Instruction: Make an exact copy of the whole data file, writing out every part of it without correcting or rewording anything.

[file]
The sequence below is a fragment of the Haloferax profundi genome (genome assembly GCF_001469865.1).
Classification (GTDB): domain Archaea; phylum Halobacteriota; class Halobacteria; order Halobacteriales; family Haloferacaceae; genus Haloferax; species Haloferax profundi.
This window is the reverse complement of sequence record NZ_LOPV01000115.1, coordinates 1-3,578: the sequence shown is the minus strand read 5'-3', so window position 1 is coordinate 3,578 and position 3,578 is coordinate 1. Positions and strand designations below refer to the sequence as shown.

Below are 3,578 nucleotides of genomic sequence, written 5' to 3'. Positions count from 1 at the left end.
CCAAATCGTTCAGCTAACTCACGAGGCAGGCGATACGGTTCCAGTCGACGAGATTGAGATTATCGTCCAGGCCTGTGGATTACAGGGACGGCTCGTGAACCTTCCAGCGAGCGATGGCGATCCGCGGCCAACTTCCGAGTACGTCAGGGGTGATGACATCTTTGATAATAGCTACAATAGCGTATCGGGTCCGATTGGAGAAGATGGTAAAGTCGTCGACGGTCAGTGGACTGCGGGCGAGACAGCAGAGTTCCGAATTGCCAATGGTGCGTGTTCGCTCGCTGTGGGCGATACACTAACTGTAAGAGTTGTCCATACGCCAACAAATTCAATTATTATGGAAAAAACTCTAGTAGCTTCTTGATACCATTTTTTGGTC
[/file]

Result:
The sequence below is a fragment of the Haloferax profundi genome (genome assembly GCF_001469865.1).
Classification (GTDB): domain Archaea; phylum Halobacteriota; class Halobacteria; order Halobacteriales; family Haloferacaceae; genus Haloferax; species Haloferax profundi.
This window is the reverse complement of sequence record NZ_LOPV01000115.1, coordinates 1-3,578: the sequence shown is the minus strand read 5'-3', so window position 1 is coordinate 3,578 and position 3,578 is coordinate 1. Positions and strand designations below refer to the sequence as shown.

Below are 3,578 nucleotides of genomic sequence, written 5' to 3'. Positions count from 1 at the left end.
CCAAATCGTTCAGCTAACTCACGAGGCAGGCGATACGGTTCCAGTCGACGAGATTGAGATTATCGTCCAGGCCTGTGGATTACAGGGACGGCTCGTGAACCTTCCAGCGAGCGATGGCGATCCGCGGCCAACTTCCGAGTACGTCAGGGGTGATGACATCTTTGATAATAGCTACAATAGCGTATCGGGTCCGATTGGAGAAGATGGTAAAGTCGTCGACGGTCAGTGGACTGCGGGCGAGACAGCAGAGTTCCGAATTGCCAATGGTGCGTGTTCGCTCGCTGTGGGCGATACACTAACTGTAAGAGTTGTCCATACGCCAACAAATTCAATTATTATGGAAAAAACTCTAGTAGCTTCTTGATACCATTTTTTGGTC